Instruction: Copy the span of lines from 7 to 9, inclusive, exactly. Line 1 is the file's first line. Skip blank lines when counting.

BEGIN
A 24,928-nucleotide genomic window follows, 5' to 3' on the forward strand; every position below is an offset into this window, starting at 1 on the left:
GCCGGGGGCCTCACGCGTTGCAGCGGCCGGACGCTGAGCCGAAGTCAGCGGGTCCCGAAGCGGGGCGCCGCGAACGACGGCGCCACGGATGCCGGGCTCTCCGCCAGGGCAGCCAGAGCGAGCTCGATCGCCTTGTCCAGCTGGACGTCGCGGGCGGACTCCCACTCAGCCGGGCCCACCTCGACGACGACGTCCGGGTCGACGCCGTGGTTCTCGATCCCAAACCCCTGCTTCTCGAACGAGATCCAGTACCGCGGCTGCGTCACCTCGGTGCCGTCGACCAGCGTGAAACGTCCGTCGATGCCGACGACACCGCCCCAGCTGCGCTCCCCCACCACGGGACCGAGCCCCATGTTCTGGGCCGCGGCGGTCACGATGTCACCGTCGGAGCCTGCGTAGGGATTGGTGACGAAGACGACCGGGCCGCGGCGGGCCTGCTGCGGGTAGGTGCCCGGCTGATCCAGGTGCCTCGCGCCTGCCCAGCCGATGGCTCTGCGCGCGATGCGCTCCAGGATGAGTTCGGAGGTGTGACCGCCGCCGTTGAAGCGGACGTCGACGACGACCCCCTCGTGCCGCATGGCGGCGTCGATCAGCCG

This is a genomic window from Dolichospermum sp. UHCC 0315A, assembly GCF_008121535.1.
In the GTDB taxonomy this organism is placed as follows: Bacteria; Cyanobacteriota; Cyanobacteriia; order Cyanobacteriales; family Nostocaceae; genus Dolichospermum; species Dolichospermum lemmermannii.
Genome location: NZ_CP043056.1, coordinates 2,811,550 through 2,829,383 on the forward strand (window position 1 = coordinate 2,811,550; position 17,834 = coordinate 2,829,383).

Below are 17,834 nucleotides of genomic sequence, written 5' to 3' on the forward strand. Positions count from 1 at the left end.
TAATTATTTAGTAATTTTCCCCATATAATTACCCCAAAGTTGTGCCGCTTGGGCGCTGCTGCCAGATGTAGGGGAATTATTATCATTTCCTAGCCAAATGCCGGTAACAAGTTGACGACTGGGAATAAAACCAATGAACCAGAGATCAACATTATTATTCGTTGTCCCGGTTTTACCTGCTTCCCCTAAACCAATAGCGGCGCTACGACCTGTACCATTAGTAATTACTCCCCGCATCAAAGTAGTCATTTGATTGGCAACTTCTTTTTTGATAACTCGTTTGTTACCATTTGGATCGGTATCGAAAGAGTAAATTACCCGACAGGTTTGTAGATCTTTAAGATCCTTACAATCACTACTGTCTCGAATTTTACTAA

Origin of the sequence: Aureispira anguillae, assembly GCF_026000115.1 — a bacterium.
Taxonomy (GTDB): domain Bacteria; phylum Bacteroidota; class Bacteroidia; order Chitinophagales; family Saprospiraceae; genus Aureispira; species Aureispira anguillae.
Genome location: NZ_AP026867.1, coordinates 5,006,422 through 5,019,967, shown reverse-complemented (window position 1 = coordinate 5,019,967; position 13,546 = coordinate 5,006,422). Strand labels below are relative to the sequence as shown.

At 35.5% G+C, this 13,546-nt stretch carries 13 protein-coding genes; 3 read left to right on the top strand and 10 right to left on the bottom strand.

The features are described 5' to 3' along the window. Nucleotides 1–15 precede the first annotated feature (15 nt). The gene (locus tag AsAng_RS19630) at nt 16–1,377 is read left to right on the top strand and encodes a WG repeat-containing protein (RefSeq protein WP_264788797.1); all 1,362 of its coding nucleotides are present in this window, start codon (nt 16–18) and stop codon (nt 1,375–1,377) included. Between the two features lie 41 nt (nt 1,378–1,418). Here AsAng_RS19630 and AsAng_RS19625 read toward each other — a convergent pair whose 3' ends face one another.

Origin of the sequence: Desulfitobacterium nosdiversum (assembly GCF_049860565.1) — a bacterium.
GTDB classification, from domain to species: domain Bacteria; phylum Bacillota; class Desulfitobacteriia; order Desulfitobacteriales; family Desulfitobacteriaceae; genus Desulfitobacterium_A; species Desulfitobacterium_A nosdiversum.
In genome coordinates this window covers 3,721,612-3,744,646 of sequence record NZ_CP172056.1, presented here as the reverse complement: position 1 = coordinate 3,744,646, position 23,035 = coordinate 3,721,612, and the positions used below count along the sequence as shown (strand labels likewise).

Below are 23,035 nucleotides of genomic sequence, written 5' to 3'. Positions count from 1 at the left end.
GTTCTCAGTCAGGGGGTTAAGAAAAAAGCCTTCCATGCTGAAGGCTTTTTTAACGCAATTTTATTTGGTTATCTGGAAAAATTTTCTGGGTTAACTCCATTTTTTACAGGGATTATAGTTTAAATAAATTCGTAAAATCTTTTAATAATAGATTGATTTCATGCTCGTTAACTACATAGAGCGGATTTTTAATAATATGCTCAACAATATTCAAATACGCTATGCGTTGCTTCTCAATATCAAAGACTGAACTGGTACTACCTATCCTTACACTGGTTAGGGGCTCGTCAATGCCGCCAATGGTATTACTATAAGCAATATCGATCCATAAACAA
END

TAATTATTTAGTAATTTTCCCCATATAATTACCCCAAAGTTGTGCCGCTTGGGCGCTGCTGCCAGATGTAGGGGAATTATTATCATTTCCTAGCCAAATGCCGGTAACAAGTTGACGACTGGGAATAAAACCAATGAACCAGAGATCAACATTATTATTCGTTGTCCCGGTTTTACCTGCTTCCCCTAAACCAATAGCGGCGCTACGACCTGTACCATTAGTAATTACTCCCCGCATCAAAGTAGTCATTTGATTGGCAACTTCTTTTTTGATAACTCGTTTGTTACCATTTGGATCGGTATCGAAAGAGTAAATTACCCGACAGGTTTGTAGATCTTTAAGATCCTTACAATCACTACTGTCTCGAATTTTACTAA

Origin of the sequence: Aureispira anguillae, assembly GCF_026000115.1 — a bacterium.
Taxonomy (GTDB): domain Bacteria; phylum Bacteroidota; class Bacteroidia; order Chitinophagales; family Saprospiraceae; genus Aureispira; species Aureispira anguillae.